Identity processing in multiple-face tracking

This data was imported from PubMed:

Authors: Ren, D., Chen, W., Liu, C.H. and Fu, X.

Journal: J Vis

Volume: 9

Issue: 5

Pages: 18.1-1815

eISSN: 1534-7362

DOI: 10.1167/9.5.18

Research has shown that observers in a multiple-object tracking task are poor at recognizing the identity of successfully tracked objects (Z. W. Pylyshyn, 2004). Employing the same paradigm, we examined identity processing and its relationship with tracking performance for human faces. Experiment 1 showed that although identity recognition was poorer after the target faces were learned in a dynamic display, identification performance was still much higher than the chance level. The experiment also found that on average about two face identities can be correctly traced to their locations. Experiment 2 showed that tracking performance decreased significantly for unique upright faces relative to the unique inverted or identical upright faces, suggesting that upright faces activate some level of mandatory identity processing that interferes and competes with visual tracking for attentional resources. Experiment 3 found that only target faces receive identity processing in the tracking task. Experiment 4 showed that switching face identities during tracking impaired tracking performance. This may indicate that identity encoding is to some extent obligatory during multiple-face tracking. Furthermore, Experiment 5 suggested that attentional resources can be consciously allocated either to maximize identity encoding or tracking, resulting in a tradeoff between the two. The results reveal a bias for face identity processing, which may differ significantly from multiple-object tracking.

This source preferred by Changhong Liu

This data was imported from Scopus:

Authors: Ren, D., Chen, W., Liu, C.H. and Fu, X.

Journal: Journal of Vision

Volume: 9

Issue: 5

eISSN: 1534-7362

DOI: 10.1167/9.5.18

Research has shown that observers in a multiple-object tracking task are poor at recognizing the identity of successfully tracked objects (Z. W. Pylyshyn, 2004). Employing the same paradigm, we examined identity processing and its relationship with tracking performance for human faces. Experiment 1 showed that although identity recognition was poorer after the target faces were learned in a dynamic display, identification performance was still much higher than the chance level. The experiment also found that on average about two face identities can be correctly traced to their locations. Experiment 2 showed that tracking performance decreased significantly for unique upright faces relative to the unique inverted or identical upright faces, suggesting that upright faces activate some level of mandatory identity processing that interferes and competes with visual tracking for attentional resources. Experiment 3 found that only target faces receive identity processing in the tracking task. Experiment 4 showed that switching face identities during tracking impaired tracking performance. This may indicate that identity encoding is to some extent obligatory during multiple-face tracking. Furthermore, Experiment 5 suggested that attentional resources can be consciously allocated either to maximize identity encoding or tracking, resulting in a tradeoff between the two. The results reveal a bias for face identity processing, which may differ significantly from multiple-object tracking. © ARVO.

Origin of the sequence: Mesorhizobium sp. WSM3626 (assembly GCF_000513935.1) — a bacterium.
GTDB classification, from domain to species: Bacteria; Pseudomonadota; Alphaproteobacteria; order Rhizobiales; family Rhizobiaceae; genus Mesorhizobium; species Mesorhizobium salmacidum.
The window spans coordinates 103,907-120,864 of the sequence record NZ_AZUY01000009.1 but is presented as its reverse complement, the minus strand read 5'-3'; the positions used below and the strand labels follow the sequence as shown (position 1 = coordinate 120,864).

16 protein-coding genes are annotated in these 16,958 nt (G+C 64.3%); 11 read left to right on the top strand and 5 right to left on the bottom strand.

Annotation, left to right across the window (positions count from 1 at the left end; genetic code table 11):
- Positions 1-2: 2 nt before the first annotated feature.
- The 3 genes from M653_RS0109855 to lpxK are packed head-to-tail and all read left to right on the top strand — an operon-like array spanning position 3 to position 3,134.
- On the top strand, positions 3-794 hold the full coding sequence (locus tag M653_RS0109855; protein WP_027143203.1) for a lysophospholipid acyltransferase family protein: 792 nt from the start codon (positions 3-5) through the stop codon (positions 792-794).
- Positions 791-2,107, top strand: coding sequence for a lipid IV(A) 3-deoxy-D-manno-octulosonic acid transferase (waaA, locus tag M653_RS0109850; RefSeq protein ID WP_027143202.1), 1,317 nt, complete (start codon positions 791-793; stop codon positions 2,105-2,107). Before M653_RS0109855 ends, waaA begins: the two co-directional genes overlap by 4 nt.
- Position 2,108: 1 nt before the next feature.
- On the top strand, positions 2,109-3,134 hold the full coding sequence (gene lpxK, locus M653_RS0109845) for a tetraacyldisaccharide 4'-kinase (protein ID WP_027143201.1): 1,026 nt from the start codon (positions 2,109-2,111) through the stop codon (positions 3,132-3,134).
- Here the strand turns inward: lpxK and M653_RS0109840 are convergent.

This data was imported from Web of Science (Lite):

Authors: Ren, D., Chen, W., Liu, C.H. and Fu, X.

Journal: JOURNAL OF VISION

Volume: 9

Issue: 5

ISSN: 1534-7362

DOI: 10.1167/9.5.18

This data was imported from Europe PubMed Central:

Authors: Ren, D., Chen, W., Liu, C.H. and Fu, X.

Journal: Journal of vision

Volume: 9

Issue: 5

Pages: 18.1-1815

eISSN: 1534-7362

Research has shown that observers in a multiple-object tracking task are poor at recognizing the identity of successfully tracked objects (Z. W. Pylyshyn, 2004). Employing the same paradigm, we examined identity processing and its relationship with tracking performance for human faces. Experiment 1 showed that although identity recognition was poorer after the target faces were learned in a dynamic display, identification performance was still much higher than the chance level. The experiment also found that on average about two face identities can be correctly traced to their locations. Experiment 2 showed that tracking performance decreased significantly for unique upright faces relative to the unique inverted or identical upright faces, suggesting that upright faces activate some level of mandatory identity processing that interferes and competes with visual tracking for attentional resources. Experiment 3 found that only target faces receive identity processing in the tracking task. Experiment 4 showed that switching face identities during tracking impaired tracking performance. This may indicate that identity encoding is to some extent obligatory during multiple-face tracking. Furthermore, Experiment 5 suggested that attentional resources can be consciously allocated either to maximize identity encoding or tracking, resulting in a tradeoff between the two. The results reveal a bias for face identity processing, which may differ significantly from multiple-object tracking.

The data on this page was last updated at 04:56 on September 25, 2018.